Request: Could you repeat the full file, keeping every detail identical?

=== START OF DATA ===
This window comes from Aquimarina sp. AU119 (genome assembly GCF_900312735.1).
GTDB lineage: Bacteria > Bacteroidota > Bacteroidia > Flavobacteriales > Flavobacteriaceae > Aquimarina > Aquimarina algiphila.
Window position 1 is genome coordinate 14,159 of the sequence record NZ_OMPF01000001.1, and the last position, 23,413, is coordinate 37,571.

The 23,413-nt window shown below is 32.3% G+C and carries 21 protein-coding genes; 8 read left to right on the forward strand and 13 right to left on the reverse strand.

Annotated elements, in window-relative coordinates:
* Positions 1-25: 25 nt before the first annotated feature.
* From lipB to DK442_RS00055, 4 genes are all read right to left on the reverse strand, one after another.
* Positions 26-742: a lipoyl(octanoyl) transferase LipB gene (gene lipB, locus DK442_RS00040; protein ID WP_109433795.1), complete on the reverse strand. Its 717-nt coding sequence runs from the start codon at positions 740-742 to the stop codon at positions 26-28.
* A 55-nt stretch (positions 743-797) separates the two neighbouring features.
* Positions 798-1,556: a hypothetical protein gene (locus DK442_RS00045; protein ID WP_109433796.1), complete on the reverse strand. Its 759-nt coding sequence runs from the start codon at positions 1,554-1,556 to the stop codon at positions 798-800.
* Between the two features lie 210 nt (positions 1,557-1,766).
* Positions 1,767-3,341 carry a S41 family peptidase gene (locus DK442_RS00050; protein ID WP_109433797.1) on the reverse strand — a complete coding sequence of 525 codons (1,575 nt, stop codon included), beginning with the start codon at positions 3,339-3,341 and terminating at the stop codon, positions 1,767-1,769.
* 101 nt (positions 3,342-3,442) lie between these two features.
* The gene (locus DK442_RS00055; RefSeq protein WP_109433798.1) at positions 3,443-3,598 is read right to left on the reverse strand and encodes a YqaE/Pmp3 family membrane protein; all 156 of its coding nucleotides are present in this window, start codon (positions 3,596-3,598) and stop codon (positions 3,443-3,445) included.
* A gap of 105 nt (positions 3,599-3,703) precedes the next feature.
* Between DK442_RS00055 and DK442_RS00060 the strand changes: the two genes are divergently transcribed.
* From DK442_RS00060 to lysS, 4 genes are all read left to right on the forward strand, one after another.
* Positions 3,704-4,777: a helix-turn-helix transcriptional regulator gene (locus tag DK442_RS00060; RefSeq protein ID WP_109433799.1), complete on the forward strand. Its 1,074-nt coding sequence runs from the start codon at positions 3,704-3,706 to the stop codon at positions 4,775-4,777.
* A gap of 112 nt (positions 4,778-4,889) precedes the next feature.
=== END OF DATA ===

This window comes from Aquimarina sp. AU119 (genome assembly GCF_900312735.1).
GTDB lineage: Bacteria > Bacteroidota > Bacteroidia > Flavobacteriales > Flavobacteriaceae > Aquimarina > Aquimarina algiphila.
Window position 1 is genome coordinate 14,159 of the sequence record NZ_OMPF01000001.1, and the last position, 23,413, is coordinate 37,571.

The 23,413-nt window shown below is 32.3% G+C and carries 21 protein-coding genes; 8 read left to right on the forward strand and 13 right to left on the reverse strand.

Annotated elements, in window-relative coordinates:
* Positions 1-25: 25 nt before the first annotated feature.
* From lipB to DK442_RS00055, 4 genes are all read right to left on the reverse strand, one after another.
* Positions 26-742: a lipoyl(octanoyl) transferase LipB gene (gene lipB, locus DK442_RS00040; protein ID WP_109433795.1), complete on the reverse strand. Its 717-nt coding sequence runs from the start codon at positions 740-742 to the stop codon at positions 26-28.
* A 55-nt stretch (positions 743-797) separates the two neighbouring features.
* Positions 798-1,556: a hypothetical protein gene (locus DK442_RS00045; protein ID WP_109433796.1), complete on the reverse strand. Its 759-nt coding sequence runs from the start codon at positions 1,554-1,556 to the stop codon at positions 798-800.
* Between the two features lie 210 nt (positions 1,557-1,766).
* Positions 1,767-3,341 carry a S41 family peptidase gene (locus DK442_RS00050; protein ID WP_109433797.1) on the reverse strand — a complete coding sequence of 525 codons (1,575 nt, stop codon included), beginning with the start codon at positions 3,339-3,341 and terminating at the stop codon, positions 1,767-1,769.
* 101 nt (positions 3,342-3,442) lie between these two features.
* The gene (locus DK442_RS00055; RefSeq protein WP_109433798.1) at positions 3,443-3,598 is read right to left on the reverse strand and encodes a YqaE/Pmp3 family membrane protein; all 156 of its coding nucleotides are present in this window, start codon (positions 3,596-3,598) and stop codon (positions 3,443-3,445) included.
* A gap of 105 nt (positions 3,599-3,703) precedes the next feature.
* Between DK442_RS00055 and DK442_RS00060 the strand changes: the two genes are divergently transcribed.
* From DK442_RS00060 to lysS, 4 genes are all read left to right on the forward strand, one after another.
* Positions 3,704-4,777: a helix-turn-helix transcriptional regulator gene (locus tag DK442_RS00060; RefSeq protein ID WP_109433799.1), complete on the forward strand. Its 1,074-nt coding sequence runs from the start codon at positions 3,704-3,706 to the stop codon at positions 4,775-4,777.
* A gap of 112 nt (positions 4,778-4,889) precedes the next feature.